Extra Caution In The Holy Land
King David asked the Creator of the world, “One thing I asked of Hashem, that shall I seek: That I may dwell in the House of Hashem all the days of my life, to behold the beauty of Hashem and to visit in His Sanctuary” (Tehillim 27:4). The Ba’alei HaMussar have asked why King David only wanted to “visit” His Sanctuary. Did he not want to “dwell” in it, rather than just visit?
They have explained that a student who visits his teacher is not like one who regularly stays at his teacher’s home. A student who merely visits him – coming only from time to time – stands before his teacher with reverence, whereas one who is a regular in his teacher’s home will take him lightly and no longer sense the gulf between them. This is why King David asked to be like a student who visits his teacher’s home, not like one who is too often there. He wanted to constantly sense the pleasure that one feels upon seeing him for the first time, for by visiting only from time to time, he will not get used to this pleasure.
We can therefore understand what our Sages have said, namely that it is a mitzvah for every person, on the night of Passover, to consider himself as having personally left Egypt (Pesachim 116b). In fact the Sages were afraid that one who recalls the exodus from Egypt each day, morning and night, will end up growing accustomed to it. Hence the Torah has fixed a special time for revitalization, so that the exodus from Egypt should seem new in a person’s eyes, as if he himself had left Egypt. We find the same idea in regards to the study of Torah, which should seem new in our eyes (Sifri, Va’etchanan 6:8), so that we do end up learning Torah and performing mitzvot out of habit.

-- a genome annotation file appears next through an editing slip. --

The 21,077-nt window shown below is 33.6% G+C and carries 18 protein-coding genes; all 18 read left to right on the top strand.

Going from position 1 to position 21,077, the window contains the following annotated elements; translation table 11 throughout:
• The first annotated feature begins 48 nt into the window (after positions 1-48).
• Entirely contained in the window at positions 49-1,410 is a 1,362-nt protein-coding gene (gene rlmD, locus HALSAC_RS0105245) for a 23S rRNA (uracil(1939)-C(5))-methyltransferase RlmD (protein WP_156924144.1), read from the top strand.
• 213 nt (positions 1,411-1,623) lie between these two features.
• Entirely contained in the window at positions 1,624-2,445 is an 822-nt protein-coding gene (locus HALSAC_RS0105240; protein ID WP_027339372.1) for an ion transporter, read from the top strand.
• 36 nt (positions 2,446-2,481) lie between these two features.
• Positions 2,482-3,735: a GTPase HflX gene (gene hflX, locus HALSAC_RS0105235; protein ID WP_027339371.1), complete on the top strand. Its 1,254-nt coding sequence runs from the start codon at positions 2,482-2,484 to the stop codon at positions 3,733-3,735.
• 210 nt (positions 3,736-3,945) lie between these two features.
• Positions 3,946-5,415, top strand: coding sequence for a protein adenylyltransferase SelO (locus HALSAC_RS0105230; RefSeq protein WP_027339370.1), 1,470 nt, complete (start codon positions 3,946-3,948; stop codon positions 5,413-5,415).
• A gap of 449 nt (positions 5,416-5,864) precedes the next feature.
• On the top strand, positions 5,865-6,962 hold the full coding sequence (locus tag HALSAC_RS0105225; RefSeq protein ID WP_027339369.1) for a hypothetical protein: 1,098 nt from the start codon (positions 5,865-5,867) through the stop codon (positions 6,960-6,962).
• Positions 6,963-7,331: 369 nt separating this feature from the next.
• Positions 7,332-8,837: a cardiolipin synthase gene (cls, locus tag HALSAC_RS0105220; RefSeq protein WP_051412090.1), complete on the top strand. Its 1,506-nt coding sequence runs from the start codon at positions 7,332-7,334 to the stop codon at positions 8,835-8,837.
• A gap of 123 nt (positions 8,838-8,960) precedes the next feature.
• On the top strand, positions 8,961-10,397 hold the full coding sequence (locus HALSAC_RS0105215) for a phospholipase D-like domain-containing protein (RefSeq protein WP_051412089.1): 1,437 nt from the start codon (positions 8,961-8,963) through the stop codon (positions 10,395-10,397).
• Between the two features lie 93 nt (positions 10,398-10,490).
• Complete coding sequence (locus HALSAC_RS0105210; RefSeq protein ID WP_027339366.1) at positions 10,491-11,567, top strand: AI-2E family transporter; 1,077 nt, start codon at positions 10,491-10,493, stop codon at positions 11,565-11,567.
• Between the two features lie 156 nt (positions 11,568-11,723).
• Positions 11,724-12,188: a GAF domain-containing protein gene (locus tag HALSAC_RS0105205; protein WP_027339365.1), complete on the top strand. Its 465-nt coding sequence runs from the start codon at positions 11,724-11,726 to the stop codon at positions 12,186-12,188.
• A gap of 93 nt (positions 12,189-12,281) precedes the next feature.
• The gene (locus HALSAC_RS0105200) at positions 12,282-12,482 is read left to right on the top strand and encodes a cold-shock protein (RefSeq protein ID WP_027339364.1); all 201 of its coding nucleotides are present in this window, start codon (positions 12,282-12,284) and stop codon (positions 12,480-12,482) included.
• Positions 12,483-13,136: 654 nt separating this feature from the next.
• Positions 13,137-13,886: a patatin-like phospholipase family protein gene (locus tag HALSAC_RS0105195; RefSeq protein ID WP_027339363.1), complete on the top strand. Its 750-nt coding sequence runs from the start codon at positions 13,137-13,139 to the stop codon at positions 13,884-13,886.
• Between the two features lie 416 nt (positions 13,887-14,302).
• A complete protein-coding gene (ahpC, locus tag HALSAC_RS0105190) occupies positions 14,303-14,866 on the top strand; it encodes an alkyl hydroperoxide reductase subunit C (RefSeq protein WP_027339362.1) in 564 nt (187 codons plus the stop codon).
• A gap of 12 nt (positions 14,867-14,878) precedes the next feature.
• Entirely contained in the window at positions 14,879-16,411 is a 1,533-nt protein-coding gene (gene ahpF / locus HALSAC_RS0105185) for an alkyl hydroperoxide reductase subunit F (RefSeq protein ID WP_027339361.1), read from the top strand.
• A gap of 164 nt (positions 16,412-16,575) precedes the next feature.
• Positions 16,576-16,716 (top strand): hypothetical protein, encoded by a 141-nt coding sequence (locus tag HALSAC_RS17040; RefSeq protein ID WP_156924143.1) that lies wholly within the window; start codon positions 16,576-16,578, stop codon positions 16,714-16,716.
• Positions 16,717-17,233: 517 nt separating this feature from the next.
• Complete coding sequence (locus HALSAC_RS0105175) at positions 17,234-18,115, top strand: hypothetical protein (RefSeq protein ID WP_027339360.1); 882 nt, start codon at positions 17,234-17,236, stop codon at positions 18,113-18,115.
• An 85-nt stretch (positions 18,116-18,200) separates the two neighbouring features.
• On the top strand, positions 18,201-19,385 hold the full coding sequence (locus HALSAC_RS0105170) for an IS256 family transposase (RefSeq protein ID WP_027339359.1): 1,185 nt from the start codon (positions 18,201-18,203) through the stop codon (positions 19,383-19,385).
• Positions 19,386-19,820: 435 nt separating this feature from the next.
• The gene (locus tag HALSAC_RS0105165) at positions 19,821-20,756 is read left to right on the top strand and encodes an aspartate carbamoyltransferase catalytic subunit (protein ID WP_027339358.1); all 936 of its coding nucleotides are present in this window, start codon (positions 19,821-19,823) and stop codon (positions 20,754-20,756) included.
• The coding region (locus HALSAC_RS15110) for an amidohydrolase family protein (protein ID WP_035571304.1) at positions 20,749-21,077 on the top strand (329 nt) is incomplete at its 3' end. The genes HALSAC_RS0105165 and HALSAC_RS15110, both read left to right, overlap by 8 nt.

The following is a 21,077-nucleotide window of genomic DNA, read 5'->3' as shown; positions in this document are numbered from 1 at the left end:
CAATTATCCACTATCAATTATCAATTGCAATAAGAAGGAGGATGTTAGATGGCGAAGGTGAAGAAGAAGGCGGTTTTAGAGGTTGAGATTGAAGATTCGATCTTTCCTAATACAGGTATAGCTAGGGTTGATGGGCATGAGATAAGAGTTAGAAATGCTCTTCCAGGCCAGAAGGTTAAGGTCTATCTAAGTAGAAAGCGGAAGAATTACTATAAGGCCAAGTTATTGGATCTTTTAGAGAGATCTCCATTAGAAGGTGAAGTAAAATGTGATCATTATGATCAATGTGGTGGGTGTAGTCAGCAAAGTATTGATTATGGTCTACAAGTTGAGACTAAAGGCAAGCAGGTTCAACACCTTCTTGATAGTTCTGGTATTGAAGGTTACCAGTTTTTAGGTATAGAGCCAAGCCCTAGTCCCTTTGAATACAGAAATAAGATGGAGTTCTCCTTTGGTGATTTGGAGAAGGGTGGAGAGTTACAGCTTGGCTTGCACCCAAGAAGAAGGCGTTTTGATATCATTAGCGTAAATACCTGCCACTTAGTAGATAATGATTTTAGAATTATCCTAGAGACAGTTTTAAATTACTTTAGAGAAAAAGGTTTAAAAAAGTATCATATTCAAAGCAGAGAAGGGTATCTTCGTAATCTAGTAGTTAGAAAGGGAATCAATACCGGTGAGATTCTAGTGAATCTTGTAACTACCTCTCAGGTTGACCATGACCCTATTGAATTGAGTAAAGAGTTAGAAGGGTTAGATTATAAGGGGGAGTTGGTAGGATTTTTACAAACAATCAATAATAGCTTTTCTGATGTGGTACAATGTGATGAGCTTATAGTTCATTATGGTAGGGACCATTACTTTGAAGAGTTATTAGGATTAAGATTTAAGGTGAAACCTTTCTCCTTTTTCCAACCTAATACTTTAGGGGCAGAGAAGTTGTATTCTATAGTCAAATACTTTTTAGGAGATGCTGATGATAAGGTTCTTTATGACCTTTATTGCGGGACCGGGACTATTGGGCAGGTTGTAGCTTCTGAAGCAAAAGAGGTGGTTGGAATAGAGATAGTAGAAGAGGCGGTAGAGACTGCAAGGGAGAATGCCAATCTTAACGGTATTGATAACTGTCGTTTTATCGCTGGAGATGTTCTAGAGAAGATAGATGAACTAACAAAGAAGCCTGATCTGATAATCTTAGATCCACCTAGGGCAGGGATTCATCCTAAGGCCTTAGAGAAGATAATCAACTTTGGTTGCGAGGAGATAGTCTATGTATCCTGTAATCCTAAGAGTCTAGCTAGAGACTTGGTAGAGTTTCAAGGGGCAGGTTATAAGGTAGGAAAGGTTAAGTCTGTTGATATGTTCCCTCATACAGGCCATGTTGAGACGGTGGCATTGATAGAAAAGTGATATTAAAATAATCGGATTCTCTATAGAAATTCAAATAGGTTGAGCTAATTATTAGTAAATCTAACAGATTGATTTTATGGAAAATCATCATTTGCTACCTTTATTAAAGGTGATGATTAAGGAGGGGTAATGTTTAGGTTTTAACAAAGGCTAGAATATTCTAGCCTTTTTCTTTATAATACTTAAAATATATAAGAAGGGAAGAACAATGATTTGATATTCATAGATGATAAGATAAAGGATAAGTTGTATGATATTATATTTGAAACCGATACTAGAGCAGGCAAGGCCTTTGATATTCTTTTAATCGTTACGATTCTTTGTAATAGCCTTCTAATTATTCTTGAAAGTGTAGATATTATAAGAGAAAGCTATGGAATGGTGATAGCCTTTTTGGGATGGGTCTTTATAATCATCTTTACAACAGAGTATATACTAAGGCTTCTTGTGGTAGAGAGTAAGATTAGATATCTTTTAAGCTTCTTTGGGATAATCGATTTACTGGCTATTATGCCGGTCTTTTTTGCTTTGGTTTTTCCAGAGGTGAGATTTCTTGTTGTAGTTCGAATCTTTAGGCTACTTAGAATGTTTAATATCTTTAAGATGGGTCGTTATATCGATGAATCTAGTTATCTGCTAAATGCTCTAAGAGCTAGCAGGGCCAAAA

This may possibly be why the Torah commanded every Jew to travel to Jerusalem three times a year. The Sages have termed this Aliyah laRegel, an expression that requires an explanation. Were they going to spy (laregel)? They only went to Jerusalem and to the Temple! Yet because a person would go to Jerusalem for the holidays, he would succeed in removing the tendency for performing mitzvot out of habit (hergel), a tendency that made its way into him as he performed mitzvot without focusing on what he was doing.
In fact we find that when the Children of Israel stopped going to Jerusalem for the holidays, the Holy One, blessed be He, said: “My soul detests your New Moons and your appointed times” (Isaiah 1:14). The Sages say that a non-Jew once asked Rabbi Akiva why Jews celebrate the holidays, since Hashem had expressed Himself in this way. Rabbi Akiva replied, “If He had said, ‘My soul detests My New Moons and My appointed times,’ I would say as you do. However He said, ‘your New Moons and your appointed times’ – the holidays instituted by Jeroboam. As for the real holidays, they will never be abolished” (Tanchuma, Pinchas 17).